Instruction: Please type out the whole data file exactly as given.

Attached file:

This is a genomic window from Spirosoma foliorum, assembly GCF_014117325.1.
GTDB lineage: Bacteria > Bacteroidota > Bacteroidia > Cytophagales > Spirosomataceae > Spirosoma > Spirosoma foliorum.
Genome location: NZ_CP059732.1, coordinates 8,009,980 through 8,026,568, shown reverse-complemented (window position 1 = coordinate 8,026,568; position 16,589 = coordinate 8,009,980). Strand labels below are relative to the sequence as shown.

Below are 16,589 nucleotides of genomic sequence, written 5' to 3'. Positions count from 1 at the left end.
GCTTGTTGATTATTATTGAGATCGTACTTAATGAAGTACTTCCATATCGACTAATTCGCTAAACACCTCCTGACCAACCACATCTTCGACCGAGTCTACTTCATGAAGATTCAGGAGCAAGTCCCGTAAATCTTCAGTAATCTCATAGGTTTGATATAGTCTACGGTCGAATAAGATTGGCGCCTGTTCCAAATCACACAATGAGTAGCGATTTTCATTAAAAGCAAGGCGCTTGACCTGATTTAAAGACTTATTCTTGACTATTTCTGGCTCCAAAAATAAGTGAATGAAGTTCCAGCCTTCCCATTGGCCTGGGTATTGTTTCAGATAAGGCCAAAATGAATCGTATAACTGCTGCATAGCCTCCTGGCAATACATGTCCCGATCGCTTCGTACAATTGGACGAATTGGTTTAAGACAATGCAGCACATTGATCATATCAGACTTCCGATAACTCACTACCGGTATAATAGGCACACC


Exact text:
This is a genomic window from Spirosoma foliorum, assembly GCF_014117325.1.
GTDB lineage: Bacteria > Bacteroidota > Bacteroidia > Cytophagales > Spirosomataceae > Spirosoma > Spirosoma foliorum.
Genome location: NZ_CP059732.1, coordinates 8,009,980 through 8,026,568, shown reverse-complemented (window position 1 = coordinate 8,026,568; position 16,589 = coordinate 8,009,980). Strand labels below are relative to the sequence as shown.

Below are 16,589 nucleotides of genomic sequence, written 5' to 3'. Positions count from 1 at the left end.
GCTTGTTGATTATTATTGAGATCGTACTTAATGAAGTACTTCCATATCGACTAATTCGCTAAACACCTCCTGACCAACCACATCTTCGACCGAGTCTACTTCATGAAGATTCAGGAGCAAGTCCCGTAAATCTTCAGTAATCTCATAGGTTTGATATAGTCTACGGTCGAATAAGATTGGCGCCTGTTCCAAATCACACAATGAGTAGCGATTTTCATTAAAAGCAAGGCGCTTGACCTGATTTAAAGACTTATTCTTGACTATTTCTGGCTCCAAAAATAAGTGAATGAAGTTCCAGCCTTCCCATTGGCCTGGGTATTGTTTCAGATAAGGCCAAAATGAATCGTATAACTGCTGCATAGCCTCCTGGCAATACATGTCCCGATCGCTTCGTACAATTGGACGAATTGGTTTAAGACAATGCAGCACATTGATCATATCAGACTTCCGATAACTCACTACCGGTATAATAGGCACACC